Why optimism can make it more likely you’ll live longer and with less disability.

27 Aug

Our basic premise is that your body is amazing. You get a do over. It doesn’t take that long, and it isn’t that hard if you know what to do. In these notes, we give you a short course in what to do so it becomes easy for you, and for you to teach others. We want you to know how much control you have over both the quality and length of your life.

It is easy to postulate that if you are optimistic, then you’ll do more things to improve your health. For example, optimism can help you stay on track with exercise and lower your odds for dying within five years after a cardiac event by a whopping 40%! But there are many additional benefits that come from practicing optimism. They include:

Improved decision-making. Optimism enhances your ability to make good decisions under stress, a skill that can help you say “no thanks” to a coffee-break doughnut during a tough day at work, and “yes” to exercise (rather than chips, the couch and the TV remote) when you’re tense. And that means you’ll be better at solving whatever challenges life throws your way.

Stronger immunity. A bright outlook boosts an important defense against disease called “cell-mediated immunity.” How important is it? Very! It controls your body’s ability to fight invading bacteria and virus and helps battle some cancer cells.

A healthier ticker. Even if you’re at high risk for heart disease because of a genetic predisposition, family history, high LDL (bad) cholesterol, or elevated blood pressure and blood sugar, living with a sense of hope and well-being can lower your odds for heart disease by 30-50%.

Stroke protection. A hopeful outlook can cut your risk for a life-threatening, mind-damaging ‘brain attack’ by 10% or more. Why? Because positive people are more likely to eat a healthy diet, sleep better, and feel less stressed. But it may be something more than that. Optimism all by itself bolsters health in ways that remain mysterious.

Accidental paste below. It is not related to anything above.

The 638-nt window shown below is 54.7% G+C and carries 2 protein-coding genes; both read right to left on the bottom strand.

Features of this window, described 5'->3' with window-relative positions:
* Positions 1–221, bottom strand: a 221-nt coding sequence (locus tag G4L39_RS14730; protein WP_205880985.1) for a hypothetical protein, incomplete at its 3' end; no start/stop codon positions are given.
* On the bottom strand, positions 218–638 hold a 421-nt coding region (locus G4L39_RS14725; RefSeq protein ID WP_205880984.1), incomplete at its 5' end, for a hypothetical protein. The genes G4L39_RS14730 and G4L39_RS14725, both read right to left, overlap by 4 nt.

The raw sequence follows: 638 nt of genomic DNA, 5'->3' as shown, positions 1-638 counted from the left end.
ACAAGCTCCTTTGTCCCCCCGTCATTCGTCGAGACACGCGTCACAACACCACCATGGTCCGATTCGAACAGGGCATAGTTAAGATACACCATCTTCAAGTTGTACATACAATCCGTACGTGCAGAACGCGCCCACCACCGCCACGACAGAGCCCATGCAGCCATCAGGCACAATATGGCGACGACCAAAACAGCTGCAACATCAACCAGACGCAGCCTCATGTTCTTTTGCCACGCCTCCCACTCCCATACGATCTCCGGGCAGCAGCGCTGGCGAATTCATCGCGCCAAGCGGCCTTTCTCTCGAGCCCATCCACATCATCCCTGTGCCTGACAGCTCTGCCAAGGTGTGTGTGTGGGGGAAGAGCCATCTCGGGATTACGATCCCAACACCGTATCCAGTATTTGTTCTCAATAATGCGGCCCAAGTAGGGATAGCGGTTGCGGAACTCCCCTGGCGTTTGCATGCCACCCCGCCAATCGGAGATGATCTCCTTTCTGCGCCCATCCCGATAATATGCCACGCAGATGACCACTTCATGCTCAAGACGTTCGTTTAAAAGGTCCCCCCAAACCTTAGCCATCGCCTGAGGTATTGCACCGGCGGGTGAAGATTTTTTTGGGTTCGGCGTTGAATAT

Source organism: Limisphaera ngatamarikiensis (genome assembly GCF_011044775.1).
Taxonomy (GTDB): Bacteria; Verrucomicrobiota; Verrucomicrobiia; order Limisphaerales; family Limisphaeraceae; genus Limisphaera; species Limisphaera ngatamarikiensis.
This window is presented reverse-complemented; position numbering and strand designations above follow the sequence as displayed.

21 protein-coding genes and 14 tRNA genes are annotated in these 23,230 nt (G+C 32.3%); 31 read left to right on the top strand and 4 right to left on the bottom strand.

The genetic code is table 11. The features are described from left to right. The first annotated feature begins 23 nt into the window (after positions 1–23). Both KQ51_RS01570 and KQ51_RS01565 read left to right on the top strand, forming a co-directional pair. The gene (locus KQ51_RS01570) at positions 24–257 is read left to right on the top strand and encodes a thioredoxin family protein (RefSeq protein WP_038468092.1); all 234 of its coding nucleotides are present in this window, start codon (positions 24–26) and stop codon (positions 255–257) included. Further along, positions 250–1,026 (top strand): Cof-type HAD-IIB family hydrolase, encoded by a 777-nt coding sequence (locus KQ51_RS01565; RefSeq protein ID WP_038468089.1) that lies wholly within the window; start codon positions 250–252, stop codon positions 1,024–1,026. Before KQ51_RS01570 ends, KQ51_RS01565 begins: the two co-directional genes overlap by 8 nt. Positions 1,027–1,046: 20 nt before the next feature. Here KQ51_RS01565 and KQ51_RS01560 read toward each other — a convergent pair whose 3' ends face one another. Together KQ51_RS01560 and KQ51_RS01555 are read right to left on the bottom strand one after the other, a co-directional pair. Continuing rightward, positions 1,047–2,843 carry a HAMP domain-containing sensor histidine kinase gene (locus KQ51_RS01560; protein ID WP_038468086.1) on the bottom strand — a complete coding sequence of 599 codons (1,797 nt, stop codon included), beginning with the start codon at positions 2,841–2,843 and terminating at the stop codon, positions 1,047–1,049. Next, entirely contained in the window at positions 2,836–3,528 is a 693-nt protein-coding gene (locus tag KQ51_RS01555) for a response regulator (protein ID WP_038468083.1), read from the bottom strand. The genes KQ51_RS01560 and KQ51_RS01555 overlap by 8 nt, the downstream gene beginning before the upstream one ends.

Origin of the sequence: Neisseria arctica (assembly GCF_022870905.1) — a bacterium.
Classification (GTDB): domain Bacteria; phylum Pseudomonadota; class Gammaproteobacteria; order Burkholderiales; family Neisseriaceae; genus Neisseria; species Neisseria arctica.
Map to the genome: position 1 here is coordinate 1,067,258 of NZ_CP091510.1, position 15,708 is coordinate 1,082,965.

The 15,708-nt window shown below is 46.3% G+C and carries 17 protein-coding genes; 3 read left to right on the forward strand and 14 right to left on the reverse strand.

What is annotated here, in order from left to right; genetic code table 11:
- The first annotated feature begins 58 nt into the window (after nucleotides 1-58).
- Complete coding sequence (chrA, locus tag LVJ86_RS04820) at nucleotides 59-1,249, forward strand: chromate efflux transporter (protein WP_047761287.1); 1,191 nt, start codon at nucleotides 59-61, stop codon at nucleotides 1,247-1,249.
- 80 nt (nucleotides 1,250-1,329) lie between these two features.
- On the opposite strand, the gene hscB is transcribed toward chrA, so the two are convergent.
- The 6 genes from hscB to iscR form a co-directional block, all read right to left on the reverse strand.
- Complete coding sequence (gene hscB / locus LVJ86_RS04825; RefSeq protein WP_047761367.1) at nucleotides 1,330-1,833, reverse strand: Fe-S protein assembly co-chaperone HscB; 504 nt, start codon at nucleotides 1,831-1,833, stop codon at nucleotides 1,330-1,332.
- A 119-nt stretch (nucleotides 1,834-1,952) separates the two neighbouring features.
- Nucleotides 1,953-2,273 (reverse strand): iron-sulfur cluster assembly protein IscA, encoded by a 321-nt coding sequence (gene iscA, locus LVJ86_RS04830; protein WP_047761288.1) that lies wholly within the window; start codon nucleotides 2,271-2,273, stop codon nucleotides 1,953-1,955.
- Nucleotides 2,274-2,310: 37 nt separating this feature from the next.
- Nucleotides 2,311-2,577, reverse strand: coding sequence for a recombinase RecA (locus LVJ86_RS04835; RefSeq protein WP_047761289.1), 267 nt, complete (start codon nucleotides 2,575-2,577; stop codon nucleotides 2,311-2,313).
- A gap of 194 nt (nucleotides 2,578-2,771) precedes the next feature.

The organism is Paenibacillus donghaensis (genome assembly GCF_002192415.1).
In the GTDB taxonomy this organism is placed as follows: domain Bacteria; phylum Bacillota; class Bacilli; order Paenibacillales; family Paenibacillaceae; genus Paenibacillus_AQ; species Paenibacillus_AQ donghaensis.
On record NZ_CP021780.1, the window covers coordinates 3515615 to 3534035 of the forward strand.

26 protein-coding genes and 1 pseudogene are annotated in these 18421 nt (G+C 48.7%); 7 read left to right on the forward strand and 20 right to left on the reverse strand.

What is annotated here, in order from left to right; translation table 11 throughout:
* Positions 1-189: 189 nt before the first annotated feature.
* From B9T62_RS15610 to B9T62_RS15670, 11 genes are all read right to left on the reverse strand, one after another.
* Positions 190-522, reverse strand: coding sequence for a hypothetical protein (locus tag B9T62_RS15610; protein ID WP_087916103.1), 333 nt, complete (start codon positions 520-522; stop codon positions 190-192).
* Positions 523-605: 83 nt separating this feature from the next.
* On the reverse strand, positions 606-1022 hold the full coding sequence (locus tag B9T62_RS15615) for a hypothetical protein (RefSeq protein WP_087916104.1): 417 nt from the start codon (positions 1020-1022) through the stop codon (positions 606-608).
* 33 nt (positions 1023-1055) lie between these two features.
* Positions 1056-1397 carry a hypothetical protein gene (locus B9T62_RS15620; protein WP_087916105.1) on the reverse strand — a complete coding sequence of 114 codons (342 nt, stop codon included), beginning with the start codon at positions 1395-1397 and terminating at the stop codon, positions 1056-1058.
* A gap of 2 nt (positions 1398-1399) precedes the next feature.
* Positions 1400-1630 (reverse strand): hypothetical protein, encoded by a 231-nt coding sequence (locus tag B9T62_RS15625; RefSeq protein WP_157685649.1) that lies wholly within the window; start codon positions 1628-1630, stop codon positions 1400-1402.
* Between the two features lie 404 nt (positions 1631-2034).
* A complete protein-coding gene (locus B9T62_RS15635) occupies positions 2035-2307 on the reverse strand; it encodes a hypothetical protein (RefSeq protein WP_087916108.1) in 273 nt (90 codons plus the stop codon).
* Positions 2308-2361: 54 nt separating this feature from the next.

PLEASE TURN OVER…

A younger RealAge. A healthy old age isn’t just a result of good genes. New data shows that North America’s longest-living citizens share a zest for life. They’re easy-going, upbeat, and social. So if you’re ready to gain those benefits of optimism, here are a few easy-going steps that can help you over to the sunny side.

Keep it real. Having unrealistically positive expectations or glossing over problems instead of solving them can backfire, triggering low moods.

See positive challenges instead of threats. Resilient people attack problems in everyday life, like a plumber who knows she’s got a well-stocked toolbox and plenty of experience dealing with similar problems when she’s called on to fix a leaky pipe. The job may be wet and dirty, but she has the confidence to meet the challenge and leave things dry and clean. Try to consciously make this positive mind shift when you feel defensive, threatened, or worried about failure. Just reminding yourself to think more positively is often all it takes, or so the science says.

Think loving thoughts. A short “loving kindness” meditation (focusing on feelings of love and compassion for yourself and others) increases optimism and makes you feel more connected to others. Spending time with friends is another important mood-booster.

Feeling good? Go deeper. People who pay attention to and enhance into their positive emotions are more able to overcome tough times. Perhaps turning up the volume on good feelings builds a reservoir of joy to see you through. Try noticing when you feel playful, serene, or spiritually uplifted and then ask yourself how you can heighten that feeling. It’s fun!

Thanks for reading. And feel free to send more questions, you can always send us questions at youdocs@gmail.com, and some of them we may know enough to answer (we’ll try to get answers for you if we do not know).

Young Dr. Mike Roizen (aka, The Enforcer)

NOTE: You should NOT take this as medical advice.
This article is of the opinion of its author.
Before you do anything, please consult with your doctor.

You can follow Dr Roizen (and get updates on the latest and most important medical stories of the week) on twitter @YoungDrMike.

Feel free to continue to send questions to youdocs@gmail.com. You can follow Dr Roizen on twitter @YoungDrMike (and get updates on the latest and most important medical stories of the week). The YOU docs have a new web site: YOUBeauty.com and its companion BeautySage.com the only site we know of where you can find skin products proven to meet the claims (opened for business on June 1st, 2012), and a new book: YOU: The Owner’s Manual for Teens.

Michael F. Roizen, M.D., is chief wellness officer and chair of the Wellness Institute at the Cleveland Clinic. His radio show streams live on http://www.healthradio.net Saturdays from 5-7 p.m . E-mail him questions at YouDocs@gmail.com. He is the co-author of 4 #1 NY Times Best Sellers including : YOU Staying Young and YOU: The Owner’s Manual. He is Chief Medical Consultant to the two year running Emmy award winning Dr Oz show– The Dr Oz show is #2 nationally in daytime TV. See what all the fun is about, and what he, The Enforcer, is up to. Check local listings or log onto DoctorOz.com for channel and time. And for more health info, log onto youbeauty.com anytime.

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